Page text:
We got directions — and suggest you do the same — in Thomaston off Route 1 at the Prison Showroom, a small gift shop that sells crafts made by prisoners of Maine's Department of Corrections.
Ten miles later, down narrow back roads cut through fields and woods, we pulled into the parking lot, and the Olsons' three-story clapboard farmhouse loomed above us much as it did for Andrew Wyeth more than 60 years ago.
Not everyone will want to make the trip. The seaside towns that extend from Brunswick to Bar Harbor are far more inviting than this 20-minute detour off the main drag. Never mind the fact that Wyeth memorialized the setting with canvases that are part of the canon, including his most famous one, "Christina's World." The Olson House is an acquired taste.
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Set on a slight knoll partially adorned by orange day lilies, it keeps its distance, aloof, monumental, almost defiant. Winter pounds the weathered wood; summer bakes it. Its rooms are forlorn, nearly empty, the floor bearing the faint impressions of stenciled leaves, the walls some ghostly patterned paper.
But its indifference is its appeal. The Olson House has a timeless quality, as if it exists at some intersection of past and present, a place that seems both permanent and ephemeral.
For almost 30 years, Wyeth returned to this spot. He savored the character of the house and the company of his friends, Christina and Alvaro Olson. "I just couldn't stay away from there," he said. "I did other pictures … but I'd always seem to gravitate to the house.... It was Maine."
Wyeth, of course, was lucky. He had a lifetime to discover Maine in the suspended moments that define the essence of this place — a breeze wafting through an open window, an oar lying on a stone wall, the far-off stare in a local's eye — but we had only a week.
Fortunately, we had a slight advantage.
My grandparents came to Maine in 1926, renting a home in a town called New Harbor. It was here that my father spent his summers, playing the prankster, tipping over outhouses, shooting squirrels and sailing model boats.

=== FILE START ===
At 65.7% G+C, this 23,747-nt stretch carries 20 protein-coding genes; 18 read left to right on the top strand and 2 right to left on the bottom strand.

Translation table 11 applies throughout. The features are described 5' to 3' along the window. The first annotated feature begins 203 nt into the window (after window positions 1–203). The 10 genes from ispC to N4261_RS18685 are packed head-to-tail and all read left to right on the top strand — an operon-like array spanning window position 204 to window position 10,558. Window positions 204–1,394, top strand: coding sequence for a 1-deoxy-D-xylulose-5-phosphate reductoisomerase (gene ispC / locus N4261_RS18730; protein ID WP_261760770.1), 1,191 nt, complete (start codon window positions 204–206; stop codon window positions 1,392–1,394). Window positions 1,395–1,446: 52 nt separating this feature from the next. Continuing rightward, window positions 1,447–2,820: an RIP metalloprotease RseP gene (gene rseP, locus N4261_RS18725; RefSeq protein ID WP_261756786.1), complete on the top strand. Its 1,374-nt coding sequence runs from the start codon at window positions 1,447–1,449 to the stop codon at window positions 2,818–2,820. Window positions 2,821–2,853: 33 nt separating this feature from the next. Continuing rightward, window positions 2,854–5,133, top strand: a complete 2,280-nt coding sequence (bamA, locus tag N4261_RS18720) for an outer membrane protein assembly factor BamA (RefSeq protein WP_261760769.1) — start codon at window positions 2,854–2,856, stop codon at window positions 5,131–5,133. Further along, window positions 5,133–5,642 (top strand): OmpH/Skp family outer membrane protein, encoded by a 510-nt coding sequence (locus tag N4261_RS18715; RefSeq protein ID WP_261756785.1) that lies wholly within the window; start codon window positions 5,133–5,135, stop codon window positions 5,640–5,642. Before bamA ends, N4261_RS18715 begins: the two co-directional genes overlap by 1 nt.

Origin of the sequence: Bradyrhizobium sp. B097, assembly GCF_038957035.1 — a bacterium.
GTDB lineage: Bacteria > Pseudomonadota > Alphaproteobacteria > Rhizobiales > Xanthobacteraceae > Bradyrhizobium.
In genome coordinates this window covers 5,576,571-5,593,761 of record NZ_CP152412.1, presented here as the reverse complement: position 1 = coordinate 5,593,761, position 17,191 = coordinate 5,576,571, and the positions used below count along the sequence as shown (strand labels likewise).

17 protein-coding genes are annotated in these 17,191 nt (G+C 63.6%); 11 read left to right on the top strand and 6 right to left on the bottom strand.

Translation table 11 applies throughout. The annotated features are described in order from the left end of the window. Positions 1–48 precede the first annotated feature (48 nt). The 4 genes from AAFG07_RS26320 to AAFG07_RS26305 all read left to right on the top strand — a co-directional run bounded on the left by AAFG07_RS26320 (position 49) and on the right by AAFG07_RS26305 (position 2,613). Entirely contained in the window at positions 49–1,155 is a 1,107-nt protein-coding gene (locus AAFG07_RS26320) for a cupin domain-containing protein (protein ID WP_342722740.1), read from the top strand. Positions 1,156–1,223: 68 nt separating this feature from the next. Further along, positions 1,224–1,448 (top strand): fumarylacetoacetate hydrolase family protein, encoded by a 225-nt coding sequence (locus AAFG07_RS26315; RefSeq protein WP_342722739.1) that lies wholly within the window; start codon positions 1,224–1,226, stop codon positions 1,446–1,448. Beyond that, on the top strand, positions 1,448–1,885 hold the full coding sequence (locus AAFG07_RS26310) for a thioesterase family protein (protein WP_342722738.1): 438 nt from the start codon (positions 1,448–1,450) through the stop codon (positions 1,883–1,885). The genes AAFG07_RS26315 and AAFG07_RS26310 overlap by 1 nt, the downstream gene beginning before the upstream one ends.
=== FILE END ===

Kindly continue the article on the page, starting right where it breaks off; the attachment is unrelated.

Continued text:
My family was no different from most New Englanders who each summer traded the inland heat and humidity for the fog and the cool of the coast. These vacationers of late 18th and early 19th century — rusticators, they called themselves, an openhearted exhortation to the virtues of a rustic lifestyle — transformed the local economy when exports of granite, ice, salt cod and lumber began to fail. They made Maine the "Vacationland State" it is today.
But vacationland has its price. There is a frantic side to the economy as merchants try to wrestle a year's worth of living out of the summer months. They cater to out-of-towners, perhaps resenting them a little too, and play up an idea of Maine — lobster knickknacks, ol' fisherman tchotchkes, balsam air fresheners — that seems almost a parody of the life that once defined this region.
When New Harbor grew too crowded for my grandparents in 1941, they bought a cottage overlooking Pig's Cove on Southport Island for $2,000. Today that cottage is owned by my uncle, who is in his 80s and with the help of my aunt turns our visits into long-overdue reunions. We rent the cottage next to theirs (seven days, $1,300) and make ourselves at home.
With three bedrooms, one bath, our rental is a place of wonder, testimony to more than 50 years of its owner's comings and goings: shelves crammed with books and board games, mismatched antiques, circle throw rugs, appliances that should be in the Smithsonian, driftwood mobiles hung from the ceiling that catch the breeze through the open door.